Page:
Why Prices will be Sticky to the Upside

As James Prokopanko, CEO of Mosaic recently pointed out, "the rally [in agriculture] is fundamentally different because it is being driven by demand, not by supply shortages."

I have described as much in my previous post, 'Agriculture: A Tale of Human Development'. The demand for grains is being driven by the development story that is taking place in China and India. These countries are moving to higher protein diets which require a greater grain input for the same caloric intake. The increase in demand has resulted in world grain inventories that are at their lowest carryover in over 20 years. As Prokopanko points out, "inventories will likely decline again this year despite record planting."

To meet the demand, proper fertilizer application will become a necessity. Bill Doyle, the CEO of Potash Corp., has pointed out that the application cost of each $100 per tonne increase in the price of potash is about 3 cents per bushel of corn, less then the daily noise of the corn futures market. A recent International Plant Nutrition Institute [IPNI] survey showed that "a wide range of global crops achieve a net return of over $3 for every $1 invested in fertilization." The lesson is clear: the incremental cost of an application of potash fertilizer is not significant enough to significantly deter demand.

Just as the supply response of base metals production was slow to materialize, the same should be expected for potash. Doyle has explained that there are no easily accessible sources of potash that can be brought on-stream quickly. Moreover, new potash mines take 5-7 years and require billions of dollars of upfront capital. The cost of a 2 million tonne per year greenfield mine in Saskatchewan, Canada is estimated to be at least $2.5 billion. Yet with analysts not yet convinced that potash prices are sustainable at today's prices, will banks be willing to finance based on those prices 5-7 years in the future?

The Bottom line

The problem is not that analyst estimates have been static. It is that they have been too slow to catch up with the faster changing reality. As recently as January BMO was predicting potash prices at $265.00 per tonne in 2008 and $300 per tonne in 2009. Since that time they have raised their estimates almost 20%. The problem is that the new estimate is still not high enough.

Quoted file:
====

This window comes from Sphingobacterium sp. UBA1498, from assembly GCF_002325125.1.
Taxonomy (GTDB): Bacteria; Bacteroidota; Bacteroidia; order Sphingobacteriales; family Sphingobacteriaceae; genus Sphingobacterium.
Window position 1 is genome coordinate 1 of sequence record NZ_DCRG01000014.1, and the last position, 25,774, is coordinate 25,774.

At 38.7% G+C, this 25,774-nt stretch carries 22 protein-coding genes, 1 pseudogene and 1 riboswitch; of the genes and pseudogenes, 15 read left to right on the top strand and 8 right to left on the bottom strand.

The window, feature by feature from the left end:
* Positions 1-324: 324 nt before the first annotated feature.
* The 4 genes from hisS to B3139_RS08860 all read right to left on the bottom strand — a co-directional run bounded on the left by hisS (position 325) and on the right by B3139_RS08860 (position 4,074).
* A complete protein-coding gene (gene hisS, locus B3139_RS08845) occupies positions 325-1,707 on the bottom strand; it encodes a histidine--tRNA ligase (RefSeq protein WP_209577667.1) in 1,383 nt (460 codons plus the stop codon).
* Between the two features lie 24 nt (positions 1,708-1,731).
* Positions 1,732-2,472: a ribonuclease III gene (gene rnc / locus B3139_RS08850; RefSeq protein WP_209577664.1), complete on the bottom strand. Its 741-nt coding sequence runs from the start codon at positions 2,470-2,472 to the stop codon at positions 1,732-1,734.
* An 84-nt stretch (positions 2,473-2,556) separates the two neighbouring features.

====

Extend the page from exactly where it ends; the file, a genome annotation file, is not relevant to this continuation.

RBC Capital analyst Fai Lee has pointed out that the recent potash contract settlements "are significantly higher than our current realized potash price assumption for PotashCorp of US$350 per tonne for 2009." Lee goes on to note that "a US$10 per tonne change in our realized price assumption has an estimated impact to our 2009 earnings per share estimate of approximately 20¢."

Similarly, Morningstar analyst Ben Johnson has explained that "global potash supplies are tight, and rather than setting prices to a level approximating the marginal cost of production at some spot on the globe, potash producers seem to be simply fetching an ever-increasing scarcity premium for their product…This price signal indicates that our near-term average selling price projections for potash are far too conservative."

Such was the case with copper. The expectation that prices will revert to their marginal cost goes out the window when the commodity becomes in scarce supply. This has been proven with oil, with copper, and with the grains themselves. The same is true of potash.

Clearly, the analysts have been and continue to be behind this curve. Now, some are beginning to re-evaluate their position. Recently, there have been upgrades of PotashCorp and other potash producers by some investment houses. This will undoubtedly continue. As they do, the price of the stocks will rise. The real question is whether this will be the last time such revaluation occurs. Given the long term factors that are at play, I suspect it won't.